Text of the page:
RE: Best way to provide security when need a WindowsIdentity



Hi,

session will not work very well - WindowsPrincipal/Identity is not serializable - which is not a big problem when session is in-proc - but when you want to switch at some point to StateServer or SqlServer - this will not work.

Cache will work - just sync the expiration time to your formsauth timeout settings.

---------------------------------------
Dominick Baier - DevelopMentor
http://www.leastprivilege.com

Ok, for choice (3) it's store credentials in memory on the server
(encrypted) and create a WindowsPrincipal as needed.

Question - can I create a WindowsPrincipal, attach it to the session,
throw away the username/password, and use that principal from then on
in the session?

For choice (2) we're going to ask our customers. I don't even know if
anyone will fall into this category.

"David Thielen" wrote:

Hi;

Suggestions please. This is for a portal that we will ship to
multiple customers so we need to make security as painless as
possible while still protecting them. This portal does reporting and
therefore needs to read files (xml) and databases (select only).

I see it falling into 3 categories:

1) All users are in the domain and all use IE as a browser. We can
then use windows authentication and all access of files and SSPI
database queries is done under the WindowsIdentity of the user.
SingleSignOn and uses the existing domain permissions - life is good.

2) Not all users are in ActiveDirectory - they may not even be on a
domain. In this case we use the asp.net user database and sign-on is
via forms. For reading a file (we only read) we give them the option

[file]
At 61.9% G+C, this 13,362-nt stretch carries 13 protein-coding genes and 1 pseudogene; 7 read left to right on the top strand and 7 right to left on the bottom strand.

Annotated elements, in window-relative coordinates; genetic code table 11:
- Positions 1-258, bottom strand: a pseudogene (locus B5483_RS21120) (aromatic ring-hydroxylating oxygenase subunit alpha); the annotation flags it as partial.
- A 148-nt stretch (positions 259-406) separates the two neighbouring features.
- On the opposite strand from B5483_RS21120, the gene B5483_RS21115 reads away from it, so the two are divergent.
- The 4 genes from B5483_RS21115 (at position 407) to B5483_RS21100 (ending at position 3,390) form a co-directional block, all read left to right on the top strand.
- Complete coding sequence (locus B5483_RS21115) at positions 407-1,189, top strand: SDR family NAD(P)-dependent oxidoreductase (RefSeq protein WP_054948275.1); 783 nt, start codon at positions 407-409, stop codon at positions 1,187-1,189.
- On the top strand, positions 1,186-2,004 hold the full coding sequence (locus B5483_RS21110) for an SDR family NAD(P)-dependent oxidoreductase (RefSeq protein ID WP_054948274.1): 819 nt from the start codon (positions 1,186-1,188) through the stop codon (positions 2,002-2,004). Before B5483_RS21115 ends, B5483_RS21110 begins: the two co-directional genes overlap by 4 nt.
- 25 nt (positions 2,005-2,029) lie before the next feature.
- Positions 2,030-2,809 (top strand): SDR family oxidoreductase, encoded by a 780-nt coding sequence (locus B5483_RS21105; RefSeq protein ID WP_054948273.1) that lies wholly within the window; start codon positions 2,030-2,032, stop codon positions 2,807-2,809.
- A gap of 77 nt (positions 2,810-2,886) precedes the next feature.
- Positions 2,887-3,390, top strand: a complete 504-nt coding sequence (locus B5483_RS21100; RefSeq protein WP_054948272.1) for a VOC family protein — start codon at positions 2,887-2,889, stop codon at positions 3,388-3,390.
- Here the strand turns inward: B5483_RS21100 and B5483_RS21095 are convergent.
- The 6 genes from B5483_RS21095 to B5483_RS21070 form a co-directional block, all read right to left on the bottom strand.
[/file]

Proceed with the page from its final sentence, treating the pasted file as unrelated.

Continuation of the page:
of: a) anything the server can read, b) they must enter a
username/password each time and we create that Windows user and then
read, c) They store a username/password with the filename as a
datasource in our database and we use that to create a user to read.
For DB access we do the same thing using %user% and %pass% in the
connection string. This is by definition a less secure world but I
don't see what else we can do.

3) All users are in active directory but some do not use IE and
therefore we can't require windows authentication. I believe we can
allow both windows and forms authentication so we are still in group
(1) for those using IE. But for the rest, it seems to me we have two
approaches when reading files/databases. a) We store the username &
password in memory (do not save anywhere!!!) and create a
WindowsIdentity to read. b) we run like item (2) above where we are
saving and/or prompting for a username/password for accessing data.
It seems to me the safer of these two is (a) because we are storing
the password in memory only. But choice (b) can be user/pass that
have very limited permissions so in that case, while they could be
saved in our database, they are not a user's credentials.

???

--
thanks - dave
david_at_windward_dot_net
http://www.windwardreports.com


.



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